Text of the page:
Friday, April 2, 2010

99% of the time... or maybe 80%... ok, I'm not 100% sure of the percentages, but lets just say MOST of the time I am totally at peace with Esme's autism. I am totally at peace with who she is and what she can do.

I don't define Esme by her autism, because anyone who knows her can see that she is so much more than that. I love her feisty spirit. I love the way she yells "Mama, Mama, Mama!" whenever she is upset, even though she calls me "Mommy". I love the way that she takes her clothes off as soon as we walk in the door and puts on her princess dress up clothes - every time. I love the way she always matches her dress up shoes to her dress up dress. I love the way she is becoming her own person - hating all the clothes I like her to wear and pitching a fit when I try to put something brown or green or blue (read: not pink or purple) on her. I love the way she has become so far removed from who I am and who Cameron is and has totally and completely become who SHE is.

But I would be lying if I said I didn't want more for her. I want her to be able to do anything she wants in life. I want her to make and keep friends as they get older and more sophisticated in their social skills. I want her to be able to tell me what she is thinking and what she is planning. I want her to feel comfortable in her own skin. I want to be able to assume that she will be able to live an independent life. I want to be able to assume that she will have the opportunity to become whoever she wants to become.

Its that part of autism that drives me crazy. I feel like I can't prepare myself for caring for Esme when she is an adult because I don't know how far she will progress. I can't totally enjoy her as-is when everyone is telling you that more intervention means a 'better' adult outcome. I don't want her childhood to be seen only as a precursor to adulthood - a time of therapy and work to get to the part of life that 'really matters'. I want her childhood to matter, and to be whatever she wants it to be. But on the other hand. I don't want to short-change her and not give her every opportunity to succeed.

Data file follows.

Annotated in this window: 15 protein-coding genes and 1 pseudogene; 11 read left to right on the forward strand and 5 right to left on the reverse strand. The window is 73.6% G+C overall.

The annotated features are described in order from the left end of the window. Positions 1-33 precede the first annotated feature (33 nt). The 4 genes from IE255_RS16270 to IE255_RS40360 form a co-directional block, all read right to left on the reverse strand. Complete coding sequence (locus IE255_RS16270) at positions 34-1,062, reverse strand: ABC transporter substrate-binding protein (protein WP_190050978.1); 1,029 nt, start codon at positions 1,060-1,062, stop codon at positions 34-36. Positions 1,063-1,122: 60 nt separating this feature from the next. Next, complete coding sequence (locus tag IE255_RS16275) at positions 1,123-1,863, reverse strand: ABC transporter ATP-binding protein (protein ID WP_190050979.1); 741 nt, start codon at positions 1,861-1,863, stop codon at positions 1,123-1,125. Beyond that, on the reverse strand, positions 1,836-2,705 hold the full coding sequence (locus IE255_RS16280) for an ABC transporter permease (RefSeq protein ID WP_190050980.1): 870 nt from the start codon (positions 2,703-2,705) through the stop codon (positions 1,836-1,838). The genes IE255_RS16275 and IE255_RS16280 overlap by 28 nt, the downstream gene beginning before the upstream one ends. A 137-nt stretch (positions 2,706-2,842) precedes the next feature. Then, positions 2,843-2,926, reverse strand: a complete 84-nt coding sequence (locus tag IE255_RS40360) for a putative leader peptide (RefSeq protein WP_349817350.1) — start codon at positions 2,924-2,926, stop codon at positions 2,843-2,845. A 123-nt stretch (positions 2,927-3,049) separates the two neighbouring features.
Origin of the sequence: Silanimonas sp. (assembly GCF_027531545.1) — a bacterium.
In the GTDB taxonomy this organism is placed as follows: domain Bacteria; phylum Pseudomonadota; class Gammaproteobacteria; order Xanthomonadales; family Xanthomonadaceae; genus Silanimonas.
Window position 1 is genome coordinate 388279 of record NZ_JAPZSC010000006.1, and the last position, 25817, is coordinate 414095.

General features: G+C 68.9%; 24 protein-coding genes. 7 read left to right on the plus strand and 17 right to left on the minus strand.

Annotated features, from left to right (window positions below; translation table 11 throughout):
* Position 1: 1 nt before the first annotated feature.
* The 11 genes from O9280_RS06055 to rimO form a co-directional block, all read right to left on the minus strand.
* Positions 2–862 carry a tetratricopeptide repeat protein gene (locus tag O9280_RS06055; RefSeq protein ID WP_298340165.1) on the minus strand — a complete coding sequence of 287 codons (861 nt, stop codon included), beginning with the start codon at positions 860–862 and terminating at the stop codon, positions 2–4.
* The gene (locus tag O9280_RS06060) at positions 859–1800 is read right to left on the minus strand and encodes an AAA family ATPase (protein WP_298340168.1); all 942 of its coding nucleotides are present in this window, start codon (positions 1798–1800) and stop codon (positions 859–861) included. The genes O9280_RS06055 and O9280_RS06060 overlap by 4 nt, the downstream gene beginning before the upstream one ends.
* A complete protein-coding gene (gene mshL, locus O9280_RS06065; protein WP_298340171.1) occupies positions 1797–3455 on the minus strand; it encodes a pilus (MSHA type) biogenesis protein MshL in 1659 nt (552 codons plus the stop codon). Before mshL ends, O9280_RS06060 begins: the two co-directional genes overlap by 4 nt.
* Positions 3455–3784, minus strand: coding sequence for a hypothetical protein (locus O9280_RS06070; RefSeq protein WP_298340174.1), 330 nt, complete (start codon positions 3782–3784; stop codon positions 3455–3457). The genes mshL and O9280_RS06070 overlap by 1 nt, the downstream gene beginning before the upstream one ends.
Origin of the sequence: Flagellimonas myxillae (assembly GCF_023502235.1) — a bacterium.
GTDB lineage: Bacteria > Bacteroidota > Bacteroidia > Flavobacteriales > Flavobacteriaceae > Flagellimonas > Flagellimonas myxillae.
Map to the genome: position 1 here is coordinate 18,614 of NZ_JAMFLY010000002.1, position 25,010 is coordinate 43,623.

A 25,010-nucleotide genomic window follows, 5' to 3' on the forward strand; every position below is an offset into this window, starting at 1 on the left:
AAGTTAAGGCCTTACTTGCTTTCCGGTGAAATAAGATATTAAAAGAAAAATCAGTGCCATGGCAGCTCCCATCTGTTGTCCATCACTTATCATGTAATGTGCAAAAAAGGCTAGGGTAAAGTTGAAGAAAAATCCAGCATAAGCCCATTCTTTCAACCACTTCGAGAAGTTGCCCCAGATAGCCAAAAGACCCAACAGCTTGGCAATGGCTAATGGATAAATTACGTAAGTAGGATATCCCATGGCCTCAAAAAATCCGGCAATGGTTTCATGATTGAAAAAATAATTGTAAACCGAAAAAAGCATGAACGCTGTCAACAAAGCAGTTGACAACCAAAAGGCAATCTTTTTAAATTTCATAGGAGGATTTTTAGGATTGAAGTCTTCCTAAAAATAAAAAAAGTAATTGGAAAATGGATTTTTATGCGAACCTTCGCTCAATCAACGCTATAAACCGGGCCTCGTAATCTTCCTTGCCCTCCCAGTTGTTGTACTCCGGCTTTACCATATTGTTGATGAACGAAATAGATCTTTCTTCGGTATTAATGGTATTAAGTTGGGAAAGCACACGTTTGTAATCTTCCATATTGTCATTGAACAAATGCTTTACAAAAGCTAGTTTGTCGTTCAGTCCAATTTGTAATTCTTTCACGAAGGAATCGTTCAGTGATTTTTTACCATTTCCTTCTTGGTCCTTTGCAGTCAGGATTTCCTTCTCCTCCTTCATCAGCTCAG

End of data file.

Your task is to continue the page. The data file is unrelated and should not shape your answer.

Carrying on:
Sometimes I do wish I had a crystal ball so I could look into the future and see what it holds for Esme. Because if she is living in a group home and volunteering at the Humane Society, if she is living with a roommate and working a simple job, if she is in university getting her PhD, I would be ok with all of that. It's the not knowing that makes me crazy. Maybe not so much not knowing as not-being-able-to-assume. Or dream.

But Esme keeps us living in the present. To Esme, there is only the present. And so we spend our presents dancing to "Tale as old as Time" (or "tins-ol-time"), playing with 'prin-tense' dolls, watching 'Beauty Beast', and matching our purple shoes to our purple dresses.

One thing I am sure of is that this is not what I was expecting when I was expecting Esme. This is not the life I planned. This is not the child I imagined.

She is 100% more wonderful than I ever thought she would be. And that is one percentage I am sure on.


Anonymous said...

Oh my god she's huge..
that is a fabulous dress Ezzer.

LouAnne said...

Jane, you are 100 percent the Mama Esme was destined to have, and I'm sure you are 100 percent more than any sweet child could ever wish for in a caring, amazing parent.
I am keeping you all 3 close in my heart and in my prayers as you travel this journey with your little Princess girl.